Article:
A letter of intent has been signed between Italian company SITAEL and startup Inovor Technologies to jointly establish a multi-million dollar company in South Australia to design and manufacture nanosatellites, microsatellites, minisatellites and ground station applications.

South Australian company Inovor Technologies designs and integrates small satellites, including its InoSat nanosatellite, a turnkey surveillance pod to protect satellites from space junk.

The InoSat is a cheaper alternative to directing space traffic and can also be used to study climate change, natural disasters and general agriculture on earth.

Inovor chief executive Matthew Tetlow said partnering with SITAEL would not only expand his company’s capabilities to manufacture space hardware in Adelaide, but also expand its product range to larger, more capable spacecraft.

“Having them with us on the journey is of significant value,” said Dr Tetlow.

“It will help us expand our products past the 25kg mark as well as expand our skills.”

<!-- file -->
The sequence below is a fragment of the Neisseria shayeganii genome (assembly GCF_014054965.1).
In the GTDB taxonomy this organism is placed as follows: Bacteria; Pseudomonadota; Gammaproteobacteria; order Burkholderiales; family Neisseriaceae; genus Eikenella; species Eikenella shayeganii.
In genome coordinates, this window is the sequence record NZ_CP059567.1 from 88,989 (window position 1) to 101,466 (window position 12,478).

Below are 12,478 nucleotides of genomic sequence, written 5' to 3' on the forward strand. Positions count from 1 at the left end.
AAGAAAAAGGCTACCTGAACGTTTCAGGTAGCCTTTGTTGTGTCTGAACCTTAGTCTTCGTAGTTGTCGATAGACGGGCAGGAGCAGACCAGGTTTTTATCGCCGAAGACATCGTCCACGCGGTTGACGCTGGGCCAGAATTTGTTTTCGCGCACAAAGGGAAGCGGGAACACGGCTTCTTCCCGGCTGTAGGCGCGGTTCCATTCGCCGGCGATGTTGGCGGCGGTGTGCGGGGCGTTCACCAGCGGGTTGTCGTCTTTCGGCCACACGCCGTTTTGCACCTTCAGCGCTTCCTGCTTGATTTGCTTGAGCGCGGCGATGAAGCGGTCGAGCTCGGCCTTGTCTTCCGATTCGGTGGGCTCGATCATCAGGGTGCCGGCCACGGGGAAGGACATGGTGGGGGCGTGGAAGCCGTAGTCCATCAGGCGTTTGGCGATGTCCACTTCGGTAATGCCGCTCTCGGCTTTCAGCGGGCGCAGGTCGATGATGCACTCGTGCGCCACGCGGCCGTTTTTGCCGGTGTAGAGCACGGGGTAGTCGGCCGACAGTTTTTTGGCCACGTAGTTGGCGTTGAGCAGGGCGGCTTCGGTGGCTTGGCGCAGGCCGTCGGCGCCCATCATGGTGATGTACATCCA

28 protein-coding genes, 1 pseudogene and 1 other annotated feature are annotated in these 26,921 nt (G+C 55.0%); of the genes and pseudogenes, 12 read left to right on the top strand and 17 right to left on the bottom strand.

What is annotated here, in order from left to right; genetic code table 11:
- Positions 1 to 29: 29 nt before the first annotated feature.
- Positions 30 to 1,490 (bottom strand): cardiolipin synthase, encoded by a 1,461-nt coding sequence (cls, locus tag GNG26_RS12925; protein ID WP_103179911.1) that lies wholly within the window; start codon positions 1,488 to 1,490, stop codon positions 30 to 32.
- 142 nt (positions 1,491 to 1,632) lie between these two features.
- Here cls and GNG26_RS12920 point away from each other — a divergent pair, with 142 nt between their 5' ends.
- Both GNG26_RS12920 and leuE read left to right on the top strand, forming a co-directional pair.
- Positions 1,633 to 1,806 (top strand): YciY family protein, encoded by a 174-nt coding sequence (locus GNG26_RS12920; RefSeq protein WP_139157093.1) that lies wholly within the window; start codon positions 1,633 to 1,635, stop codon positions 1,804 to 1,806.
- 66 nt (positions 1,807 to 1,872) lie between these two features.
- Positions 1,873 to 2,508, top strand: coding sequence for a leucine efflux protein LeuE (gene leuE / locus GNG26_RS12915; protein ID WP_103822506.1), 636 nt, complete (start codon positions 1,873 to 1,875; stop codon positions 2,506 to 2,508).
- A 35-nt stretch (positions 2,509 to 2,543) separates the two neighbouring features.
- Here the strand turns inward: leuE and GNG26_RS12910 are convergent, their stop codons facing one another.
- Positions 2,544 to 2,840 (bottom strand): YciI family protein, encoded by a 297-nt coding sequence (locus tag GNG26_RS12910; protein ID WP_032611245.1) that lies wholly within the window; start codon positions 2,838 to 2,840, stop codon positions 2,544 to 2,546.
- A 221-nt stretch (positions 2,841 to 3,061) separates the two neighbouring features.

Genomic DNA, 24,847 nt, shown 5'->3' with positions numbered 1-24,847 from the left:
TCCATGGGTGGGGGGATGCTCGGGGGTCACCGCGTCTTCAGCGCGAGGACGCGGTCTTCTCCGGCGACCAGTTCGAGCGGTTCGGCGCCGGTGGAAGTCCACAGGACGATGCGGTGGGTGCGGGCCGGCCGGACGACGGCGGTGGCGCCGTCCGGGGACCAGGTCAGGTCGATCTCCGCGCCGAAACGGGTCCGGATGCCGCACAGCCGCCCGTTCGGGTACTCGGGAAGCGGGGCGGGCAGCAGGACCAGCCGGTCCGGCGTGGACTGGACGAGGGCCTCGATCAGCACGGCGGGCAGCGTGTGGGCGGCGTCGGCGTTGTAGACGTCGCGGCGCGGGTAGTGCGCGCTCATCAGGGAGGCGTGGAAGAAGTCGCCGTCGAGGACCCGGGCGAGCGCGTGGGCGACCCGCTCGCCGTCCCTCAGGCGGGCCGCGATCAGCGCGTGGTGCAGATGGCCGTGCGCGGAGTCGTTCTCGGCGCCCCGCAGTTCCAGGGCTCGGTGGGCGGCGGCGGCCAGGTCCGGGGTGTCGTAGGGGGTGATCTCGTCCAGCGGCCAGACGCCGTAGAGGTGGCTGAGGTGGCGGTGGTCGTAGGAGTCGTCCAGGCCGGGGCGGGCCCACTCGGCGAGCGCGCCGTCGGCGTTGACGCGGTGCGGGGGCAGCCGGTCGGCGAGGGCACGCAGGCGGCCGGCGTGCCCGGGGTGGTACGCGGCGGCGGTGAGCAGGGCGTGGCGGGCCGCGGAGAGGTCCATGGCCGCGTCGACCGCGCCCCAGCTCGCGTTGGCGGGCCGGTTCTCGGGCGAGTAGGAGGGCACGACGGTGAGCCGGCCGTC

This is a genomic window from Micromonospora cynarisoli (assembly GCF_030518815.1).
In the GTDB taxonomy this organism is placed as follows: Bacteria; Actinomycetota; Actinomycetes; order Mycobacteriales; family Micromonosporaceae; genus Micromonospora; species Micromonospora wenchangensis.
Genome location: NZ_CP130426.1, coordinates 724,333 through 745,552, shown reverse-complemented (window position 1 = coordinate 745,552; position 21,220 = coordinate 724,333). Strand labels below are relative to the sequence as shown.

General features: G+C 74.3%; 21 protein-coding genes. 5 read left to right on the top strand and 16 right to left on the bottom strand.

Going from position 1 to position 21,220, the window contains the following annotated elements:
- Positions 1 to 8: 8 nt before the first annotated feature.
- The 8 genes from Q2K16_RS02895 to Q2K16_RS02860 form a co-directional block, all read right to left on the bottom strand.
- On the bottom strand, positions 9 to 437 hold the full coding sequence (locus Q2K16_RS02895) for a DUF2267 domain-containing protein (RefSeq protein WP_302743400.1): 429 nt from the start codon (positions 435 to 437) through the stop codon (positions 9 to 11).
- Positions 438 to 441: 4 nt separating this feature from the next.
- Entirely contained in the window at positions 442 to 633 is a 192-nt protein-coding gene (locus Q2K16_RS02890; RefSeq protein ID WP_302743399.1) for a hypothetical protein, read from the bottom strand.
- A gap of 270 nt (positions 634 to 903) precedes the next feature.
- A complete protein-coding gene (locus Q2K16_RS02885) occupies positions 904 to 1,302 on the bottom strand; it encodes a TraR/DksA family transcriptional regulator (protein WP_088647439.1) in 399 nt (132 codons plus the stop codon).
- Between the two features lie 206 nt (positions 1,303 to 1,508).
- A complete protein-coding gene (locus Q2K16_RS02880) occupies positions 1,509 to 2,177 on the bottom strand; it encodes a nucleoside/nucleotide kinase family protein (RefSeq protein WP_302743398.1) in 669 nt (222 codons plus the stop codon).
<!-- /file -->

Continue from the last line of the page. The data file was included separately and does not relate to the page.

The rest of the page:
South Australia has established itself as a hub for space industry research and hosts a number of space primes such as Boeing, BAE systems and Lockheed Martin.

The state launched its South Australian Space Industry Centre before welcoming the world’s space leaders to the International Astronautical Congress this week.

Today’s agreement was the result of an MOU signed by South Australia and the Agenzia Spaziale Italiana (ASI) last October to pursue joint research and development, academic exchange and industry collaboration in the space sector.

South Australian Minister for Defence and Space Industries Martin Hamilton-Smith said South Australia led the way in the development of Australia’s space economy now that Australia had agreed to establish a national space agency.

“Our vision is to position South Australia as a vibrant hub for future space activity and industry development,” he said.

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